A blessing from the blest

By Melody Wilson Shobe

One of the highlights of my job as assistant rector is the work that I am privileged to do with our church day school. Each week I work together with the lay chaplain to conduct two chapel services, one for the Pre-K and Kindergarten students, and another for the 1st through 5th grade students. Chapel is always an adventure and a joy. With the older students, we follow the service of Morning Prayer from the Prayer Book. With the younger students, we follow the outline of Morning Prayer, but the words are greatly simplified so that small children can memorize them. In lieu of the entire Apostle’s Creed, we recite a children’s creed:

“I believe in God above.

I believe in Jesus’ love.

I believe the Spirit, too,

comes to teach me what to do.

I believe that I can be kind and loving,

Lord like Thee.”

We dance to funny songs, and we pray very heartfelt prayers. When I ask a question in my sermon, no matter what the question is, at least one child shouts out: “Jesus!” “What was the bread that God gave the Israelites in the desert called?” I ask. The answer comes back quickly and forcefully “Jesus!” Not quite what I was looking for, but a great answer all the same. I tell them about manna, but make a point to connect it to Jesus and the Eucharist as well. I find myself leaving school chapel each week with a smile on my face and a lighter heart; it is a truly uplifting experience.

Last week, I had a particularly meaningful “chapel moment.” At the end of the service I stood and turned to the children to offer the blessing. As I said the words and moved my hand in the familiar shape of the cross, something caught my eye. One of the first grade boys seated in the second row was moving his arm with mine. His face was scrunched in concentration, his little fingers shaped just as mine were, his arm also tracing the shape of the cross through the air. He was mimicking me. I’m not sure if he thought he was supposed to mimic my motions, like we do when we sing together, or if he was just being playful. Regardless of why he did so, as I was blessing him, he was blessing me.

In the Biblical story of Jacob and Esau, Jacob tricks his father into giving him his brother’s blessing, the blessing that is traditionally reserved for the first-born son. Now, the authors of the Bible want you to prefer Jacob to Esau. After all, Jacob is Israel, the one on whom the rest of the Hebrew Bible will be built. So Esau is described as unrefined, both in appearance and manners. And yet, when I read the story, it is Esau who I identify with, Esau who I am pulling for. Because his response when he hears of what Jacob has done is heartbreaking. “When Esau heard his father’s words, he burst into wild and bitter sobbing, and said to his father, ‘Bless me too, Father!’… ‘Have you not reserved a blessing for me?’(Genesis 27.34, 36b) Isaac tries to explain, but again Esau cries out, ‘Have you but one blessing, Father? Bless me too, Father!’ And Esau wept aloud.” (Genesis 27.38) When I read it, the exchange almost brings me to tears. You can hear the pain and confusion in Esau’s voice. He wants a blessing more than anything else in the world, and somehow there is not enough blessing to go around.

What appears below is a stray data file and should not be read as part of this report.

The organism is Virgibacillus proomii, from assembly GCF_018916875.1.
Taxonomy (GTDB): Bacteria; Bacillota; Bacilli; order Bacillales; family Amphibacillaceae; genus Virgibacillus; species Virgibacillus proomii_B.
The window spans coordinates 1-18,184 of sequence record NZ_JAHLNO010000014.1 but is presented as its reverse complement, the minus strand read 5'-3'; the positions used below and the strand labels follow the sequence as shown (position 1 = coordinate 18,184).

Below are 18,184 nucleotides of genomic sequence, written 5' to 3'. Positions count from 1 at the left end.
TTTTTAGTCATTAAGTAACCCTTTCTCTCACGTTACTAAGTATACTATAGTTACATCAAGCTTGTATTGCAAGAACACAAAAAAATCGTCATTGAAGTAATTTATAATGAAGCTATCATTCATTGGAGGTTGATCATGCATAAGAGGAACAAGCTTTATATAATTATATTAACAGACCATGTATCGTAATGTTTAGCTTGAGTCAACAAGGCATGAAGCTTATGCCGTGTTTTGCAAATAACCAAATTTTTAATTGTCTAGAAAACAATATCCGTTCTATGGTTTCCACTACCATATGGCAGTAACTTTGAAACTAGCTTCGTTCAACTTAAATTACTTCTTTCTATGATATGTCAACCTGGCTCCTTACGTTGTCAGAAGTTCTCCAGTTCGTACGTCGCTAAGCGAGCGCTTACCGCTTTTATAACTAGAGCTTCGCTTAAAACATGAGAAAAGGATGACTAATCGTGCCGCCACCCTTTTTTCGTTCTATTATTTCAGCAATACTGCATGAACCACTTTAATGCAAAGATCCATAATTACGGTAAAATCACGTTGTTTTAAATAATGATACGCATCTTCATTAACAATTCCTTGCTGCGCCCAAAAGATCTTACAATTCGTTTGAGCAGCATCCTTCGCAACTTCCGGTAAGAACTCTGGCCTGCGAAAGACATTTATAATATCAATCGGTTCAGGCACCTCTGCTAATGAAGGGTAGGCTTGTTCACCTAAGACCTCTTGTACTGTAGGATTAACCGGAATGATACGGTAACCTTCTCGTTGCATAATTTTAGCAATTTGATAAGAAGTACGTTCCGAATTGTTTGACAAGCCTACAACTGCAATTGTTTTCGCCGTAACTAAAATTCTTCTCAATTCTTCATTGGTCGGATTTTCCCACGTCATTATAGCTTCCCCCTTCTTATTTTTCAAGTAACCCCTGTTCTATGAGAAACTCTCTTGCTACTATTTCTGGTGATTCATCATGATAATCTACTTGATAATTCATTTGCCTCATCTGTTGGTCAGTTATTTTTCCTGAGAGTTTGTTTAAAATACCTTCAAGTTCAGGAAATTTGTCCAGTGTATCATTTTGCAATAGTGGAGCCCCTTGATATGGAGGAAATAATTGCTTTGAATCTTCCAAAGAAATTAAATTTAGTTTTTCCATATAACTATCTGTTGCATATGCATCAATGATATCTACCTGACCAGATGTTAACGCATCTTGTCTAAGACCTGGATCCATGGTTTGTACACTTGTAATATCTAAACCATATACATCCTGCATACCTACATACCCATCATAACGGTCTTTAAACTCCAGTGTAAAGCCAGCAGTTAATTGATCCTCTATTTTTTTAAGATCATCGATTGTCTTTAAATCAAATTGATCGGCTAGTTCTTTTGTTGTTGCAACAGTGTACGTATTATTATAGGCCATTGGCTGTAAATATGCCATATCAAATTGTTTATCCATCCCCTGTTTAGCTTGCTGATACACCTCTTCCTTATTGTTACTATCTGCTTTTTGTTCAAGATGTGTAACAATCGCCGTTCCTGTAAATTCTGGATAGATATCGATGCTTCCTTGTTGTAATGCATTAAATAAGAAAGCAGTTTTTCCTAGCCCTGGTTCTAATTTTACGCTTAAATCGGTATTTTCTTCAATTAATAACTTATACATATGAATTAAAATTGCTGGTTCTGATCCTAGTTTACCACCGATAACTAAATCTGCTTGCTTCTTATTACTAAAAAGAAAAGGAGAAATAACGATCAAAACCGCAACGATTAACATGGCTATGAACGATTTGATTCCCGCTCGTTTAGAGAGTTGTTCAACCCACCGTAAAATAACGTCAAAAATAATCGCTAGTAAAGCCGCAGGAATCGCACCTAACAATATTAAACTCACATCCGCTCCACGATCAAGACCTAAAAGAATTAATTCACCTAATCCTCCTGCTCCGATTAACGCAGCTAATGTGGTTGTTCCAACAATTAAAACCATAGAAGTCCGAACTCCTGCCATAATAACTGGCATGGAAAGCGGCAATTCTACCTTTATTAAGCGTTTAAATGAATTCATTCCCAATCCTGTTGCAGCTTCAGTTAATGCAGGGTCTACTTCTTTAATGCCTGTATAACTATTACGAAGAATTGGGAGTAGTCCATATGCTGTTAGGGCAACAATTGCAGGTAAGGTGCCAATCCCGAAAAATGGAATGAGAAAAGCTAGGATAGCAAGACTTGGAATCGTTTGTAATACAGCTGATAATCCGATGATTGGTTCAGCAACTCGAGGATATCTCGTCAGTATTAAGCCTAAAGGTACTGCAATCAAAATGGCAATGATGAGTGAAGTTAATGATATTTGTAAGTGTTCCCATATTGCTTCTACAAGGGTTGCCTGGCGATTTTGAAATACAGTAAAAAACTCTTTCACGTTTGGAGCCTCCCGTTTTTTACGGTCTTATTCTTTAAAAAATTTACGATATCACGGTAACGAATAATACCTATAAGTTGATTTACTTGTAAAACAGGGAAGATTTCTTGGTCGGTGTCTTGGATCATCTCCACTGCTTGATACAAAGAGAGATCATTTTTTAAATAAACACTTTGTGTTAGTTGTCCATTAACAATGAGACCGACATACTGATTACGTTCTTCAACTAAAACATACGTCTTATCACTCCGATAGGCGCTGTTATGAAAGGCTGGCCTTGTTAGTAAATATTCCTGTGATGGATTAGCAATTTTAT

As a priest, I am more used to doing the blessing than I am to being blessed. I haven’t been doing this that long, but already I have all but forgotten what it feels like to have the beautiful words of blessing spoken over me rather than by me. I think that sometimes, without meaning to, I feel like Esau felt in Genesis. I want a blessing more than anything else in the world; I yearn for it. But somehow I just miss the blessing. I don’t feel it. So when that little boy in chapel raised his hand and, without even fully knowing what he was doing, made the sign of the cross, I felt blessed perhaps more powerfully than ever before. What I had forgotten was that the act of blessing is not something I do, with my rehearsed motions and scripted words. It is something that God does to and through me.

Blessing doesn’t come in limited quantities, as Jacob and Esau thought. Nor is there just one blessing to be given and one person who blesses. What I learned from that little boy in chapel is that blessing is a two-way street. I can bless someone in God’s name, and I can receive a blessing at the very same time. When I, like Esau, cry out, “Have you but one blessing, Father?” God’s answer is clear: “No.” When I ask, with all my heart, “Bless me too, Father!” The blessing will come. Maybe in an unexpected way from an unexpected person. But it will be a blessing all the same.

The Rev. Melody Wilson Shobe is Assistant Rector at a church in the Diocese of Texas. She is a graduate of Virginia Theological Seminary and is married to fellow priest The Rev. Casey Shobe.

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